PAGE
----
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Old 02-26-2012, 12:07 PM   #1 
cp6445
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Q re: baking soda

Had a lot of difficulty maintaining a constant pH in my 10g filtered tank and my alkali always reads low. But all the other parameters are always fine (NH3, nitrite, nitrate, Cl, temp)-

This has persisted despite water changes, using conditioner and stress coat in my water, no salt. I even tried adding some pH neutralizer stuff from the petstore.

So I finally broke down and added a minimal amount of baking soda to increase the alkali buffering, and th pH seems to be more stable and stay neutral after several days-

Anyone had experience with using baking soda? I'm not a big fan of using a lot of additives in the water but it does seem to make the numbers better...
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Old 02-26-2012, 03:21 PM   #2 
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What kind of testing products are you using and the numbers for pH, KH/GH of the tank and of the source water before any additives used...what is the source water...as well as all the readings-for ammonia, nitrite, nitrate of both the tank and source water....

How is the Betta, any live plants-if so, how many and what species, type of additives used, how long has the tank been running and is it cycled, type of filter used and how filter media is maintained....any other livestock in the tank
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Old 02-27-2012, 11:27 AM   #3 
Geomancer
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You may wish to read this article:
http://www.tropicalfishkeeping.com/f...quarium-73276/

Using baking soda long term is not a good idea.
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Old 02-27-2012, 06:46 PM   #4 
cp6445
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Thanks all. Using test strips before adding baking soda (although I now use API solution liquid kit). But pH prior was about 6.7, alkali in "low" zone, ammonia, Cl, nitrite, nitrate all in "safe" to 0 zones. I use tap water with a Cl remover and stress coat.

No live plants. And I had to recently replace my fake plants b/c we're fighting fin rot (finally winning) but one of them was plastic and he weaves in and out of it constantly and I was worried it was ripping his fins, so now all silk- but essentially most of his decorations are new.

Tank is not cycled technically since I had to use an antibiotic for his aggressive fin rot. So many water changes, had to replace the filter, remove the filter during antibiotics, replace his original substrate, etc, so now my nitrates are 0. But ammonia has not spiked yet.

Actually, the alkali was always low, even before all this, but the pH was always a steady 7 so I wasn't too worried.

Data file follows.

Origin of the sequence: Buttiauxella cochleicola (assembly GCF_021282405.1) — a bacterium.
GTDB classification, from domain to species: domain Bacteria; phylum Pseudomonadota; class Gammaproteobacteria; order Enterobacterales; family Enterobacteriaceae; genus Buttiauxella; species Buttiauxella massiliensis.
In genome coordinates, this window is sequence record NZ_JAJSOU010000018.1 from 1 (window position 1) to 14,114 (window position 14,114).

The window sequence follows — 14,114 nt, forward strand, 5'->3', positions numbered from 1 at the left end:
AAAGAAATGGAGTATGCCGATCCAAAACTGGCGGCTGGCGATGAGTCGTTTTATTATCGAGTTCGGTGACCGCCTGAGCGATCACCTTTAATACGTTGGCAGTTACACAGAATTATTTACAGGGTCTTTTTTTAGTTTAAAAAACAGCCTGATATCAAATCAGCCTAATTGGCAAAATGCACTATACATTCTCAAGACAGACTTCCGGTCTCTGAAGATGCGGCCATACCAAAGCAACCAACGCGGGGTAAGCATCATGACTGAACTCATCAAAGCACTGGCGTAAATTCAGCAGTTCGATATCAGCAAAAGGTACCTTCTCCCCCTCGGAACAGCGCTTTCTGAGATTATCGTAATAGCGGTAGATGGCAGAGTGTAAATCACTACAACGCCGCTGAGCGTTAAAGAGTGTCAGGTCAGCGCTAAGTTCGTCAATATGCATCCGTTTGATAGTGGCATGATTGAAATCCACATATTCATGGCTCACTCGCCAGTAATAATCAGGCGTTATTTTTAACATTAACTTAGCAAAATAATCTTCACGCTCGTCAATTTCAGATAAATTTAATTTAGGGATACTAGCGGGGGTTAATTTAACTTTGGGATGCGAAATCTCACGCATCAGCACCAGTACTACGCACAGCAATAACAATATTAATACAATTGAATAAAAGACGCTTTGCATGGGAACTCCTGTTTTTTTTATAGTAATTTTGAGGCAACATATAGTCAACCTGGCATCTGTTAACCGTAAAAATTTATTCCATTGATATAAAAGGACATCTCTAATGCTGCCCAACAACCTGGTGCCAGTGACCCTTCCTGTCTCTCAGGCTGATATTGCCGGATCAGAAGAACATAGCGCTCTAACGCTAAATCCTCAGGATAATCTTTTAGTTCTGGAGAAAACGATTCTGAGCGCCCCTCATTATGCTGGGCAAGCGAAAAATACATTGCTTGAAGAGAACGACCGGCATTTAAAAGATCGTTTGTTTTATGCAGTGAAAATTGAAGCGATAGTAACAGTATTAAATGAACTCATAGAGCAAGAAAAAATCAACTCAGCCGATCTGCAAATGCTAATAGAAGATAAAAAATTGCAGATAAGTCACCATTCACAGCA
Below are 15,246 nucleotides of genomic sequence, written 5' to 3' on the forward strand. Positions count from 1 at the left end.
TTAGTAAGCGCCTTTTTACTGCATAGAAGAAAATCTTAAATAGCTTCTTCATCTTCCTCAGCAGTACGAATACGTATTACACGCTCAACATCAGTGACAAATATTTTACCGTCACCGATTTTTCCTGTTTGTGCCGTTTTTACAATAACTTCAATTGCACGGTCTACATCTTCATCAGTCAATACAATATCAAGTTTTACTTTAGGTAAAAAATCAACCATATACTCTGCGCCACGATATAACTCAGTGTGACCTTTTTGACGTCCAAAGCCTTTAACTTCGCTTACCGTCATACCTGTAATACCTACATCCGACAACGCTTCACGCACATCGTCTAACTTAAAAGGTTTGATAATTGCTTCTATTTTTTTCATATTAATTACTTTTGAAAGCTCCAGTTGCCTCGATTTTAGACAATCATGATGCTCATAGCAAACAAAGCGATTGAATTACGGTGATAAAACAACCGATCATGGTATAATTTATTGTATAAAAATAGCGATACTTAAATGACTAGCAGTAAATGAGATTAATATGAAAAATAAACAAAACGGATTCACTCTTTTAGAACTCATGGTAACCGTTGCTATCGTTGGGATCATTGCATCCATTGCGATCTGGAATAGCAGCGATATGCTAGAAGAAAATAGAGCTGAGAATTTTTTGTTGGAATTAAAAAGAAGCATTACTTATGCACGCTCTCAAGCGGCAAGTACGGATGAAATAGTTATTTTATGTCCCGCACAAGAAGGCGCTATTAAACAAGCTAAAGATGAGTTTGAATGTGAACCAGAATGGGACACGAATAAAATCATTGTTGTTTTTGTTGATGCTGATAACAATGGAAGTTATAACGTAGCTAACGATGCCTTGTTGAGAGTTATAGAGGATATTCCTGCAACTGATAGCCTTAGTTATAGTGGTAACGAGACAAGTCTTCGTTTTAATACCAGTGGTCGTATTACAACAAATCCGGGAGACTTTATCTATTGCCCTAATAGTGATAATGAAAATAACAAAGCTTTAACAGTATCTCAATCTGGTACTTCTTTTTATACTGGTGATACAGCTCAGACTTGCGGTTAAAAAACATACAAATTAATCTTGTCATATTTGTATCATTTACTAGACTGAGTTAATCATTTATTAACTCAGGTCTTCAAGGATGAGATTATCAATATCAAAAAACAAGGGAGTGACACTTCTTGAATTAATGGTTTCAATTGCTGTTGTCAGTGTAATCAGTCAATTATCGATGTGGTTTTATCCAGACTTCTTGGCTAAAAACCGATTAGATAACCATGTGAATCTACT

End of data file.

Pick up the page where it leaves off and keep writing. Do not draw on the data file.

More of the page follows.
My betta's behavior has absolutely not changed- He acts absolutely fine.

Thanks!
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Old 02-27-2012, 06:54 PM   #5 
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I personally wouldn't even mess with the pH of the tank. Mine is 8.0ppm, which is pretty high but my fish do well with it. Why are you trying to alter the pH?

Altering pH can actually cause more harm then good, as a sudden drop or rise (or a batch of water not mixed right) can kill your fish :(
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Old 02-28-2012, 08:05 AM   #6 
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I agree with Pitluvs, trying to mess with the pH is not something you should attempt unless there is a very specific reason.

A pH in the 6's is nothing to be worried about, it's actually good for the betta. These fish come from soft acidic water, it's their normal habitat for the majority of tropical fish. Typically only live bearers and snails enjoy basic water (pH above 7).

A neutral pH of 7 is not something you should strive for. Sudden pH changes are extremely stressful and can easily be fatal. pH is on a logrithmic scale, that means going from 7-8 is 10 times as basic, and 7-9 is 100 times. So even a 0.1 change is significant.
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Old 02-28-2012, 08:24 PM   #7 
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Thanks all! Yes I don't prefer acute changes in any of my water parameters. I've become a bit obsessed with checking stuff with my finrot issue, but that's much better so I am leaning towards backing off the additives except conditioner and stress coat, and going back to weekly monitoring and my routine water changes.

Though my betta is quite forgiving of my paranoia- All thru this he's been his usual active personable self with no obvious stress lines or behavior changes, even thru the finrot... I think he laughs at his worrying mom.
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